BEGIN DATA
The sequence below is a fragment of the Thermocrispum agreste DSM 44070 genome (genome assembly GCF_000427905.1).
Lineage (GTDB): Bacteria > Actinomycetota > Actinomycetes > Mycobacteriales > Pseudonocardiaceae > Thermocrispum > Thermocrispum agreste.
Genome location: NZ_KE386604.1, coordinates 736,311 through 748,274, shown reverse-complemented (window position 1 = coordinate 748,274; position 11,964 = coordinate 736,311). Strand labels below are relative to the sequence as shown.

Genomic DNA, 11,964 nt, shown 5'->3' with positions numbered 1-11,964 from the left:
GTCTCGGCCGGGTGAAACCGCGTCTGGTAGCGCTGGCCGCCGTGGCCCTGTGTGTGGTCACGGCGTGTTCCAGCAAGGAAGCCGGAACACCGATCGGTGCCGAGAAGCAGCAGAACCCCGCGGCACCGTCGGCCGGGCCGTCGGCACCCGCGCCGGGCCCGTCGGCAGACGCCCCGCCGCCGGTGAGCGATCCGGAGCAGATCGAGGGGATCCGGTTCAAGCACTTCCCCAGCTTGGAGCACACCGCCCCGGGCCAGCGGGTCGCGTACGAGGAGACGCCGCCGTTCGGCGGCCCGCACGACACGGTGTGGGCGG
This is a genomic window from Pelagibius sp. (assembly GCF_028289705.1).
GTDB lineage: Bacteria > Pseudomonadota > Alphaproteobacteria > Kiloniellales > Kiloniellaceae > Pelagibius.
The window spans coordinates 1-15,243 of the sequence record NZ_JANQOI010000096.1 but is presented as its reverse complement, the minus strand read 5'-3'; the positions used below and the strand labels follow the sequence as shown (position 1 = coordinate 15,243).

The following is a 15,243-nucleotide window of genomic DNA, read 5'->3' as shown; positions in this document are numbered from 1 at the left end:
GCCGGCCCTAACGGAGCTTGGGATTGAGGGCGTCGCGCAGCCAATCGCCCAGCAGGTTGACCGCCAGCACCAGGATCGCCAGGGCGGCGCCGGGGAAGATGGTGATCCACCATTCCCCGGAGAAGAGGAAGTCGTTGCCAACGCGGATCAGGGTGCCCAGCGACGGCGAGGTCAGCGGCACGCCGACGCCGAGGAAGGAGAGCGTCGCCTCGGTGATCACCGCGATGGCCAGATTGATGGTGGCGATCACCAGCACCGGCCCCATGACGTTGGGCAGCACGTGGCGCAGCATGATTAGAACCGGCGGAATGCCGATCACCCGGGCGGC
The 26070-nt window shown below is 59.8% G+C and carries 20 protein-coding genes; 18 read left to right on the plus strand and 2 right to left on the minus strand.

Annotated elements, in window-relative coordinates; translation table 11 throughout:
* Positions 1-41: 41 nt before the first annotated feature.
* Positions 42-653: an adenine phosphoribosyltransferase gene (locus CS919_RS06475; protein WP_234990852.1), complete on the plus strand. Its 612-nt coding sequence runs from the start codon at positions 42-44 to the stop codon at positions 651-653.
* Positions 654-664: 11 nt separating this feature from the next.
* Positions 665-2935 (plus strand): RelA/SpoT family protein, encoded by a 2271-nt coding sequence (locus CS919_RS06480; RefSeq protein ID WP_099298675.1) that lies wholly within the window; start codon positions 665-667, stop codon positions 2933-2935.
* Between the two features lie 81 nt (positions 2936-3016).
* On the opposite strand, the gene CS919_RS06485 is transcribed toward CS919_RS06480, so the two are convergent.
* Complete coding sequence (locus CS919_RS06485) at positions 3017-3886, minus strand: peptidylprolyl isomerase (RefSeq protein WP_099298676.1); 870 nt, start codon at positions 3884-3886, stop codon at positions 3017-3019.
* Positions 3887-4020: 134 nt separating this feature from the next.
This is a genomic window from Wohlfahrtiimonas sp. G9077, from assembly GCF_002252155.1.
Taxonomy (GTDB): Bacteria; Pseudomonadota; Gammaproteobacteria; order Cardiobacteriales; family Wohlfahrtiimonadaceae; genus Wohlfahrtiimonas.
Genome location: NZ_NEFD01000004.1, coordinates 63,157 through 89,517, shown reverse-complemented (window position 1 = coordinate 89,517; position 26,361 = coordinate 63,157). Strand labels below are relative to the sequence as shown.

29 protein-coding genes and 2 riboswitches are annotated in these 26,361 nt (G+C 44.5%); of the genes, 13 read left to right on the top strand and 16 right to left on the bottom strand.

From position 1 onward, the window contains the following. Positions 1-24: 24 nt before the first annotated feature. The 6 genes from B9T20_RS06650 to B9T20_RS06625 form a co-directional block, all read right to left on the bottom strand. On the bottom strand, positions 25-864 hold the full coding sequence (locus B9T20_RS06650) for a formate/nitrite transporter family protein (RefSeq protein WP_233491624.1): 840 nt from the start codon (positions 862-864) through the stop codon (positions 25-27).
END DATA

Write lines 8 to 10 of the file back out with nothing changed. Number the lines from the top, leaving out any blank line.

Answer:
The window spans coordinates 1-15,243 of the sequence record NZ_JANQOI010000096.1 but is presented as its reverse complement, the minus strand read 5'-3'; the positions used below and the strand labels follow the sequence as shown (position 1 = coordinate 15,243).

The following is a 15,243-nucleotide window of genomic DNA, read 5'->3' as shown; positions in this document are numbered from 1 at the left end:
GCCGGCCCTAACGGAGCTTGGGATTGAGGGCGTCGCGCAGCCAATCGCCCAGCAGGTTGACCGCCAGCACCAGGATCGCCAGGGCGGCGCCGGGGAAGATGGTGATCCACCATTCCCCGGAGAAGAGGAAGTCGTTGCCAACGCGGATCAGGGTGCCCAGCGACGGCGAGGTCAGCGGCACGCCGACGCCGAGGAAGGAGAGCGTCGCCTCGGTGATCACCGCGATGGCCAGATTGATGGTGGCGATCACCAGCACCGGCCCCATGACGTTGGGCAGCACGTGGCGCAGCATGATTAGAACCGGCGGAATGCCGATCACCCGGGCGGC